TMD / TMJ
Are you having difficulty chewing or yawning? Do you have jaw pain? Do you hear a clicking noise when you open and close your mouth? If so, these may all be symptoms of TMJ dysfunction. Some other common symptoms include tooth pain (and your dentist confirms that your teeth are OK), ear pain (and your ENT sees no problems), neck pain and headaches – temporal headaches in particular.
Temporomandibular joint dysfunction, TMD, also known as TMJ dysfunction, is a condition that causes pain and stiffness of the jaw and its surrounding muscles. This can make it very difficult to open your mouth, talk, yawn, and eat.
The temporomandibular joint connects the jaw bone (mandible) to the temporal bone of the skull. In between the bones is padding of cartilage, called a disc. The movements of the jaw are controlled by several muscles that either help in closing your mouth or open it. If there are problems or injuries to the TM joint, discs or associated musculature, TMD/TMJ dysfunction may develop. This can range from simple as trigger points in the jaw musculature, causing pain but no restriction of movements; to severe muscle spasms called trismus that will make it impossible to open your mouth. You could also have more complicated issues such as a displaced disc, which can either be mobile or “locked” out of place. You may feel pain on one or both sides of the jaw and headaches and neck pain can develop as well. Clicking and popping in the joints is very common.
If you are suffering from TMJ dysfunction, or you think you might be, contact Grelot Physical Therapy today to schedule an appointment and find relief.
How is TMJ dysfunction diagnosed?
Symptoms of TMD/TMJ include pain in the jaw, jaw popping, headaches, sore jaw muscles, locking of the jaw, pain in the temple, and earaches. There are many reasons why TMJ dysfunction may develop, but some common causes include bruxing (clenching, grinding and faulty movements), disc displacement, misalignment of the teeth, gum chewing, arthritis or injuries such as car accidents.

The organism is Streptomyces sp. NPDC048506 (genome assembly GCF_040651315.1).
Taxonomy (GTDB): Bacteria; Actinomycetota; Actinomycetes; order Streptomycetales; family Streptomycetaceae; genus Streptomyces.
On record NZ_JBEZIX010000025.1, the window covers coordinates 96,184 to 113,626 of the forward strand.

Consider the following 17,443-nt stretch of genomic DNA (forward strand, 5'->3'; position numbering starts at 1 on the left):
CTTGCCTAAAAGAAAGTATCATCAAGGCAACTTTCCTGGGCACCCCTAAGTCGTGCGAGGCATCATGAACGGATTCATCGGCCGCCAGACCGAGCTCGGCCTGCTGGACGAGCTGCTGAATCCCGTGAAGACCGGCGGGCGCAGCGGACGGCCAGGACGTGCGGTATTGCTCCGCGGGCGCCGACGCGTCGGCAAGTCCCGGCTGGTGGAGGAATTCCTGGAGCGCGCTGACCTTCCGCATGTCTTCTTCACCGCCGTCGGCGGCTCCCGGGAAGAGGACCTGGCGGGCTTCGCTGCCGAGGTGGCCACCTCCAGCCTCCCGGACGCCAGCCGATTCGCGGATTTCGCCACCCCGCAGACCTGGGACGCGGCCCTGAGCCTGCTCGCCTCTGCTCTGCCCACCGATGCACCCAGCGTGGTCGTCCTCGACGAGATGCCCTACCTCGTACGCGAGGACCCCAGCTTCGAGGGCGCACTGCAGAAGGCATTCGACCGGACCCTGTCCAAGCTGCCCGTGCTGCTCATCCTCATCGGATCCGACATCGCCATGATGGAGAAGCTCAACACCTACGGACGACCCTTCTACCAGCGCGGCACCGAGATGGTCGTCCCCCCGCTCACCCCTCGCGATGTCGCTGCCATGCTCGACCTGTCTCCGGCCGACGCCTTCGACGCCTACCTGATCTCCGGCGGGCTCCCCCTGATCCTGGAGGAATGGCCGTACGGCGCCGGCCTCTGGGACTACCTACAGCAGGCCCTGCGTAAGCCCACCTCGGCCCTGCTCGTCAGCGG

Your dentist will look at your teeth and your bite, and rule out any problems with them. An ENT specialist would check out any potential problems with your ears. Your medical doctor makes sure your neck is not referring pain to the jaw and you don’t have other medical issues potentially causing your symptoms. You might get X-rays or other diagnostic tests to affirm or rule out any suspicion of other problems.
We will look at your function: How is your posture? What habits might you have that could cause pain in the jaw? How do you move your jaw, neck, and shoulders? What is the state of your muscles? How is the mobility of the TM joints?
Once your functional diagnosis has been determined, we will offer you a treatment plan based on the nature of your symptoms.
How is TMJ dysfunction treated?
Some people respond well to over-the-counter pain relievers and anti-inflammatory medications. Applying ice packs or heat directly to the jaw joint can also help relieve pain. You may also find temporary relief through sedative essential oils, such as clary sage or lavender. When home remedies don’t work, medical intervention may be necessary. Muscle relaxers or stronger anti-inflammatory medications may be prescribed to manage pain. Your dentist may provide you with a dental splint to alter your jaw alignment and prevent tooth grinding.
However, physical therapy is perhaps one of the most effective treatments for TMD/TMJ dysfunction. After a comprehensive evaluation, our dedicated Mobile physical therapists will create a treatment plan based on the nature of your symptoms and your specific needs.
The goal of physical therapy is to restore your normal function and improve the interaction of the jaw muscles and joints. We aim to find out how your habits and movements are causing your pain and the ultimate goal is to train you to avoid putting extra strain on the TM system. Besides a detailed education, encouragement, and support, your treatment plan may consist of any combination of modalities and manual therapy along with exercises to address your posture and jaw mechanics. These will be explained to you in details in your initial visit.
Contact Grelot Physical Therapy for relief:
If you are suffering from TMJ dysfunction, or you think you might be, contact our Mobile physical therapy practice today. Our physical therapists are patient-centric and committed to your health, working hard to help you manage and eliminate symptoms. Don’t suffer from jaw pain and stiffness any longer – contact Grelot Physical Therapy today.